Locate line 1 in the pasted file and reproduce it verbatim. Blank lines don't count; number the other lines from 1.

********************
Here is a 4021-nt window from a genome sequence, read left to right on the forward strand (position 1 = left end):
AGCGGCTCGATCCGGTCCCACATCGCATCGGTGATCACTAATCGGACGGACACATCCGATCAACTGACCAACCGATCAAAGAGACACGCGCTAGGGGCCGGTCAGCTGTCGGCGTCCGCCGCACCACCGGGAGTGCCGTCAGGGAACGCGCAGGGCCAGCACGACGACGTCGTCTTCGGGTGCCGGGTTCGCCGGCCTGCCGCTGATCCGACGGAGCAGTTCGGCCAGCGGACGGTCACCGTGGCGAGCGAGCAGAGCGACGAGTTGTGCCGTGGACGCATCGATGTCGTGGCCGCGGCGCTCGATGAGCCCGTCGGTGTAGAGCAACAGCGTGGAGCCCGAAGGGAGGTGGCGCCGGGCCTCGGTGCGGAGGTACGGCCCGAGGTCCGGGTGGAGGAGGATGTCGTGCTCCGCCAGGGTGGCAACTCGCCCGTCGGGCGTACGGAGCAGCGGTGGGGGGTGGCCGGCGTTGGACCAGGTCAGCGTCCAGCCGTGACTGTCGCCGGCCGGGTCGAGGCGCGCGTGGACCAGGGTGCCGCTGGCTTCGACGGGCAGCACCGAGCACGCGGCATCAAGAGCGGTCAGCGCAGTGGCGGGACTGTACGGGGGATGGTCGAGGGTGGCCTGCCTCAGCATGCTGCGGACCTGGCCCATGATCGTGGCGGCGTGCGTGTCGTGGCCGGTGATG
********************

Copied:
Here is a 4021-nt window from a genome sequence, read left to right on the forward strand (position 1 = left end):